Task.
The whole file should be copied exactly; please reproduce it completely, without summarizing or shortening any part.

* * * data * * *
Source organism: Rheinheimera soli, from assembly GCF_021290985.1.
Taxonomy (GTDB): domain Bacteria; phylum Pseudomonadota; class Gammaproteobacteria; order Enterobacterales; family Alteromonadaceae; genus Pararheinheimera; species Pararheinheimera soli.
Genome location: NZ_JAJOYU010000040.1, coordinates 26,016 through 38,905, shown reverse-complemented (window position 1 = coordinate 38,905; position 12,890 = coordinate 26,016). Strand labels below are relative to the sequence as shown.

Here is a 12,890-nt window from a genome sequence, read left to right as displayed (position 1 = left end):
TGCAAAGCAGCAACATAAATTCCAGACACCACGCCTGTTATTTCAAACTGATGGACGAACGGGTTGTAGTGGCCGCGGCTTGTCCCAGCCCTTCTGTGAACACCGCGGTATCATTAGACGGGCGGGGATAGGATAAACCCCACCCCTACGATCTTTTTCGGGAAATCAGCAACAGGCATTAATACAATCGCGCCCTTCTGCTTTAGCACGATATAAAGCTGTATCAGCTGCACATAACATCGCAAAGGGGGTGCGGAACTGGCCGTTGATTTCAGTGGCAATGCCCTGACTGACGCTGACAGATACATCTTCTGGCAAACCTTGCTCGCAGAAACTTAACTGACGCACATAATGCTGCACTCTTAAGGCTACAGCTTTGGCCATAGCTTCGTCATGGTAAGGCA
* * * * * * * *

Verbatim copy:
Source organism: Rheinheimera soli, from assembly GCF_021290985.1.
Taxonomy (GTDB): domain Bacteria; phylum Pseudomonadota; class Gammaproteobacteria; order Enterobacterales; family Alteromonadaceae; genus Pararheinheimera; species Pararheinheimera soli.
Genome location: NZ_JAJOYU010000040.1, coordinates 26,016 through 38,905, shown reverse-complemented (window position 1 = coordinate 38,905; position 12,890 = coordinate 26,016). Strand labels below are relative to the sequence as shown.

Here is a 12,890-nt window from a genome sequence, read left to right as displayed (position 1 = left end):
TGCAAAGCAGCAACATAAATTCCAGACACCACGCCTGTTATTTCAAACTGATGGACGAACGGGTTGTAGTGGCCGCGGCTTGTCCCAGCCCTTCTGTGAACACCGCGGTATCATTAGACGGGCGGGGATAGGATAAACCCCACCCCTACGATCTTTTTCGGGAAATCAGCAACAGGCATTAATACAATCGCGCCCTTCTGCTTTAGCACGATATAAAGCTGTATCAGCTGCACATAACATCGCAAAGGGGGTGCGGAACTGGCCGTTGATTTCAGTGGCAATGCCCTGACTGACGCTGACAGATACATCTTCTGGCAAACCTTGCTCGCAGAAACTTAACTGACGCACATAATGCTGCACTCTTAAGGCTACAGCTTTGGCCATAGCTTCGTCATGGTAAGGCA